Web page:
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Getting started

The first part of this lesson involves manipulating the Pen tool on a blank artboard.

To ensure that the tools and palettes function exactly as described in this lesson, delete or deactivate (by renaming) the Adobe Illustrator CS2 preferences file. See “Restoring default preferences” on page 3.

Open the file named L4strt_01.ai from the Lesson04 folder, located inside the Lessons folder within the AICIB folder on your hard drive. The top portion of the artboard shows the path that you will create. Use the bottom half of the page for this exercise.

Choose File > Save As. In the Save As window, navigate to the Lesson04 folder and open it. Type path1.ai in the File name text field. In the Save as Type drop-down menu, choose Adobe Illustrator (.AI). In the Illustrator Options window, leave the default settings and choose OK.

Use Ctrl+0 (zero) (Windows) or Command+0 (Mac OS) to fit the entire page into the window and then close all the palettes, except for the tools, by clicking their Close boxes or by holding down Shift and pressing Tab once. You won’t need to use them for this lesson.

Select the Pen tool (). Notice that when the Pen has not yet placed its first point, an “x” appears to the right of the pen icon. This indicates that you are starting a new path. Click and release once in the bottom work area. Then, move the mouse away from the original anchor point, the “x” no longer appears.


If instead of the pen icon, you see a crosshair, the Caps Lock key is active. Caps Lock On turns tool icons into crosshairs for increased precision.

Move the mouse to the right of the original point, and click once to create the next anchor point in the path.


The first segment you draw will not be visible until you click a second anchor point. Also, if direction handles appear, you have accidentally dragged with the Pen tool; choose Edit > Undo, and click again. (Direction handles are used to reshapes curved paths, but do not print.)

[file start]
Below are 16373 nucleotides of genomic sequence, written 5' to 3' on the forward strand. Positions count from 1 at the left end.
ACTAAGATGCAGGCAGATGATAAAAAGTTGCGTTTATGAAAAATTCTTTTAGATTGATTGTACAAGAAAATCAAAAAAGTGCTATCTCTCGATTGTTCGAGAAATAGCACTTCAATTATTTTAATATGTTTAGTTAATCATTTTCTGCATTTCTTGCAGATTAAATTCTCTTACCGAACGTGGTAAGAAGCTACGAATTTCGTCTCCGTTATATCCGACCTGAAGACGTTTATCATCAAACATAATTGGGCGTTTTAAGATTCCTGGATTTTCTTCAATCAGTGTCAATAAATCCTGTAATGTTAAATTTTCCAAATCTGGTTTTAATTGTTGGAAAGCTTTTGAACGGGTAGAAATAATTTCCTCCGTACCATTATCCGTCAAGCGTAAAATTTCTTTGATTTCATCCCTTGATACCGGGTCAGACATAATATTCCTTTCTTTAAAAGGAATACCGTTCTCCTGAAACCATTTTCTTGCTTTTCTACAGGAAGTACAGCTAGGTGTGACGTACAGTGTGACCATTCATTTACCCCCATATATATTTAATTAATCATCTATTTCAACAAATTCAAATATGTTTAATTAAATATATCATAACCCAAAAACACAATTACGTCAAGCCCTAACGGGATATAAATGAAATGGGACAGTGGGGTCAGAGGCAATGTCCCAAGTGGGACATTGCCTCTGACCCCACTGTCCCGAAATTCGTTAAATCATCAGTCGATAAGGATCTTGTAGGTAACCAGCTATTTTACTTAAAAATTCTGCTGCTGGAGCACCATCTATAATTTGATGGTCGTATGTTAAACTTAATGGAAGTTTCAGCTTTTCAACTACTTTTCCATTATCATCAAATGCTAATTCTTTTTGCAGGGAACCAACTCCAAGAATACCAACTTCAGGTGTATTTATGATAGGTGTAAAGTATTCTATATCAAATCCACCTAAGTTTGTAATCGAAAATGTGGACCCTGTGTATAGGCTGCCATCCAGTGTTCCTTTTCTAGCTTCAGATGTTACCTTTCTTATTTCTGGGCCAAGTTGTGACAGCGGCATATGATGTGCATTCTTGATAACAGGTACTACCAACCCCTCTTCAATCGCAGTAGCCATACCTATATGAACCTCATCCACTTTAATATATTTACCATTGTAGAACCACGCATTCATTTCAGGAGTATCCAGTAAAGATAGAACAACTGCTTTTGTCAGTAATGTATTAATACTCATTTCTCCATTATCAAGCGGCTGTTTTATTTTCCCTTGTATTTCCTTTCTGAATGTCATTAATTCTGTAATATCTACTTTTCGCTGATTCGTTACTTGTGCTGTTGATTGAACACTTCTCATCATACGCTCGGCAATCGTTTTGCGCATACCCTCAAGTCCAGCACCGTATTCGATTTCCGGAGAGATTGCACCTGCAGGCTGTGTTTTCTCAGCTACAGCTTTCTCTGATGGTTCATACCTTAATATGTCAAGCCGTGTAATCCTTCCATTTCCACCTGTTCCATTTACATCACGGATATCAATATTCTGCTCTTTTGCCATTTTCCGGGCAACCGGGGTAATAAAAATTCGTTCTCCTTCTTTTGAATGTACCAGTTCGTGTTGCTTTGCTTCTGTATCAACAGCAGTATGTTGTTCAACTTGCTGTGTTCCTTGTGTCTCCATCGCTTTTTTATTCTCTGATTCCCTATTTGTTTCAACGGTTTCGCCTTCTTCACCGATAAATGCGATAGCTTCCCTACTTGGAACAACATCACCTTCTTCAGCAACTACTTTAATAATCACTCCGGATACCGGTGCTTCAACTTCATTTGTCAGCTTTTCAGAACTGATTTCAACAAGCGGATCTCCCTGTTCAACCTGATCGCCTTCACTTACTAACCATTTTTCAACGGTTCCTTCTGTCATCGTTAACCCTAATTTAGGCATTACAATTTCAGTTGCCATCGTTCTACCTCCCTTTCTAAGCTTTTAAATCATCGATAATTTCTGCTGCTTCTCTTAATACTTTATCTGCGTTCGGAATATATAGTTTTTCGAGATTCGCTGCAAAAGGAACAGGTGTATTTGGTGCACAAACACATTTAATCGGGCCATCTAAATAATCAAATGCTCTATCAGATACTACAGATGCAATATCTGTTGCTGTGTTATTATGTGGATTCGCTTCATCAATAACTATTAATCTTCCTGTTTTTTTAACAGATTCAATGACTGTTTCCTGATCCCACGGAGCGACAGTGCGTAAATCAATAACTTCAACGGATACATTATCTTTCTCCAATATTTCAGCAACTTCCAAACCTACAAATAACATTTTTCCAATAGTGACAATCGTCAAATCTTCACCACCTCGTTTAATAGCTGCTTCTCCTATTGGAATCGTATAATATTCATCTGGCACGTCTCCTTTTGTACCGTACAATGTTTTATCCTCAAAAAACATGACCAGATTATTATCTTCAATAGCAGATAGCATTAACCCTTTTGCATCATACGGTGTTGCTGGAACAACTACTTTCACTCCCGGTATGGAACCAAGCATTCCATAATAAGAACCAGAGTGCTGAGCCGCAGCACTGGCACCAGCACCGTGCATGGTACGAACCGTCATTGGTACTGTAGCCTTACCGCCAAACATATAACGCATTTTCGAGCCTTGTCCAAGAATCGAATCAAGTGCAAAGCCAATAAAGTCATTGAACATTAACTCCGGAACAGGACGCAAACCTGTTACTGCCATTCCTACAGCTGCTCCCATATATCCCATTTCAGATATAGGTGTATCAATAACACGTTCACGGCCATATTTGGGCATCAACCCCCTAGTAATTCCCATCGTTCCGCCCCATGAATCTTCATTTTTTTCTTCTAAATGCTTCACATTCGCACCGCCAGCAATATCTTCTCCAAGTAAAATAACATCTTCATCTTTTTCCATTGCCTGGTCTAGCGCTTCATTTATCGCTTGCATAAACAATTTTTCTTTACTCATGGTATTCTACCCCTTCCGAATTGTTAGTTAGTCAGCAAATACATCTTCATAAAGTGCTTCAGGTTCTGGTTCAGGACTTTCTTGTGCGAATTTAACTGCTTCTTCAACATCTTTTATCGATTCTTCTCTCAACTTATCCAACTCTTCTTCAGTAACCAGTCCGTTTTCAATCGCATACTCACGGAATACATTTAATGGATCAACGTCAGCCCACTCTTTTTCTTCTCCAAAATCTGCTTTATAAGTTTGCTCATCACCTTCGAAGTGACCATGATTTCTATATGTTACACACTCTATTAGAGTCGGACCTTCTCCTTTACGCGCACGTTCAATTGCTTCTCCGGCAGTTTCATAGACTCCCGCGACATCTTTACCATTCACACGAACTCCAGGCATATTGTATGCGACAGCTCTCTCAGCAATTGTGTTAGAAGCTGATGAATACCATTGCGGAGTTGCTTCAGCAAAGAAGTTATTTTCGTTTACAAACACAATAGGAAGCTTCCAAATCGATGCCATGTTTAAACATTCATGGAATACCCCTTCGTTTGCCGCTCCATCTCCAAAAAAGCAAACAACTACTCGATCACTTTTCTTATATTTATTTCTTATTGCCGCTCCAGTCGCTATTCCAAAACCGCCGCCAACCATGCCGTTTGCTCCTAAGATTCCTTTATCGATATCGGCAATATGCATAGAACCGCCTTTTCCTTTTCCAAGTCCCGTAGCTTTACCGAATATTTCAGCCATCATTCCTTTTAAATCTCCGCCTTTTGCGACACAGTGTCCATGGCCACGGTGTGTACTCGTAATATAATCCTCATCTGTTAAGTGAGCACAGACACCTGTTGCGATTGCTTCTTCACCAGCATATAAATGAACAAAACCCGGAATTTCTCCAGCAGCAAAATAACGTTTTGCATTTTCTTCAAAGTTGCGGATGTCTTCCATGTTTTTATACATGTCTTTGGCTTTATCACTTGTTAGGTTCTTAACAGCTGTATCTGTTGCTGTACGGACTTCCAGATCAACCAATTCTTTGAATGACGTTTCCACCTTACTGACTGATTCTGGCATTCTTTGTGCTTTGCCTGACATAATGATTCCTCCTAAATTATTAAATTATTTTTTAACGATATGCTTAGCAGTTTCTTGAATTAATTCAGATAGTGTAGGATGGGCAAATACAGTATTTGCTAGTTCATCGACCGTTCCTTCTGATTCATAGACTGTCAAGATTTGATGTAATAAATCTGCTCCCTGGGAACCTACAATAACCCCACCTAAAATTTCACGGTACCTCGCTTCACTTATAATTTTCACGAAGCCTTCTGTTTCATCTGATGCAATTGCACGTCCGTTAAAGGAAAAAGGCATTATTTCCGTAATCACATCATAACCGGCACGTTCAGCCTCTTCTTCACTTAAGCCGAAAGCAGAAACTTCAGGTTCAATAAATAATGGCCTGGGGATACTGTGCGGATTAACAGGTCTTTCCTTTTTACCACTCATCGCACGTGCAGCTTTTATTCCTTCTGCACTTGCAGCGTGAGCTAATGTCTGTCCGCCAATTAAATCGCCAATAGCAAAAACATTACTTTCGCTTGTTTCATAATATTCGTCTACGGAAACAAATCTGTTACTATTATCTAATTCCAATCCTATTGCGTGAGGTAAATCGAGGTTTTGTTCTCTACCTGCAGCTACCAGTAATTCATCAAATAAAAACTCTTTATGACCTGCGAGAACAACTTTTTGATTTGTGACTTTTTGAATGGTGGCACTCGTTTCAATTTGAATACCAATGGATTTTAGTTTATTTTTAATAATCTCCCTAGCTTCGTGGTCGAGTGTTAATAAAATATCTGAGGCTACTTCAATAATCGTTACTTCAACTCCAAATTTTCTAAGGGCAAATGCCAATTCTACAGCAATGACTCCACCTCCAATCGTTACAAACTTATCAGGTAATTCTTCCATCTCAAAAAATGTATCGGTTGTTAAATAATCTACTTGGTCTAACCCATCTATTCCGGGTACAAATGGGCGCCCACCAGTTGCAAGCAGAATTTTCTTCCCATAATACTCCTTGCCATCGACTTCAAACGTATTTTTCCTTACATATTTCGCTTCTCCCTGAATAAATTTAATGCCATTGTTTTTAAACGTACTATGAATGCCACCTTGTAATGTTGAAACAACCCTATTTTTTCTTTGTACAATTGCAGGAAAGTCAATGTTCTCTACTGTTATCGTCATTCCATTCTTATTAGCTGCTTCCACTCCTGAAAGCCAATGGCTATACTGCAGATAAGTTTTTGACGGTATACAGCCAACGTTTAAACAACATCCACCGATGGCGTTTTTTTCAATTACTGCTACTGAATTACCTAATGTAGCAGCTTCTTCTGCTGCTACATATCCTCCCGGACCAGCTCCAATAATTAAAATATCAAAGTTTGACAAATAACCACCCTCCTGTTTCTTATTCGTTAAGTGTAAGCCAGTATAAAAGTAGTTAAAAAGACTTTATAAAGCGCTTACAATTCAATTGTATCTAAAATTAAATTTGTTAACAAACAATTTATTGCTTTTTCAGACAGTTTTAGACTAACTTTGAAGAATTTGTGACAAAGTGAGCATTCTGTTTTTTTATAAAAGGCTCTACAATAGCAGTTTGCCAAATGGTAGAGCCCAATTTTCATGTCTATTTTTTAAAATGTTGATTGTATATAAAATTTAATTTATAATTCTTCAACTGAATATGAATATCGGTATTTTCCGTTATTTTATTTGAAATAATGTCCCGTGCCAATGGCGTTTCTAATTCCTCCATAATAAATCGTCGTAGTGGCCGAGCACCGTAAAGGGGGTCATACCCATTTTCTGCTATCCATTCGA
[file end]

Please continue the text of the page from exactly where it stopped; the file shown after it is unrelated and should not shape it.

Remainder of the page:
The first point connects to the new anchor point. Click back under the initial anchor point to create a zigzag pattern. Your zigzag is complete when it has a total of six anchor points.

Click and release from point to point to create the zigzag.

Choose the Selection tool (). One of the many benefits of using the Pen tool is that you can create custom paths and continue to edit the anchor points that make up the path. Next, see how the Selection tools relate to the Pen tool.

Using the Selection tool, click on the zigzag path and note how all the anchor points become solid, signifying that all anchor points are selected. Click and drag the path to a new location anywhere on the artboard, and notice that all the anchor points travel together, maintaining the zigzag path.

Deselect the zigzag path any of these four ways:

  • Use the Selection tool and click on an empty section of the artboard.

  • Use Select > Deselect from the menu.

  • While on the Pen tool, hold down the Ctrl (Windows) or Command (Mac OS) key and click to deselect; this temporarily gives you the Selection tool. When the Control or Command key is released, you return to the Pen tool.

  • Click once on the Pen tool. Even though it looks like the path is still active, it will not connect to the next anchor point created.

Choose the Direct Selection tool () and click on any one point in the zigzag. Clicking and dragging a marquee selection around an anchor point with the Direct Selection tool can make selecting individual anchor points easier. The selected anchor point turns solid, the unselected anchor points are hollow.

Only the active point appears solid.

With the anchor point selected, click and drag to reposition the anchor point. The anchor point is moving but the others are stationary. Use this technique to edit a path.

At times you will need to recreate just one line segment in a path. Choose Select > Deselect, then with the Direct Selection tool, click on any line segment that is between two anchor points and choose Edit > Cut.

Select a segment of a path.

Return to the Pen tool and position the cursor over one of the anchor points that was connected to the line segment. Note that the pen icon has a forward slash (/) to the right of it, signifying a continuation of an existing path. Click and release the mouse.

Position the cursor over the other point that was connected to the original line segment. An icon of a circle with a line through it () appears. This signifies that you are connecting to another path. Click the point to reconnect the paths.

Reconnect the paths.

Choose File > Save and then File > Close this file.

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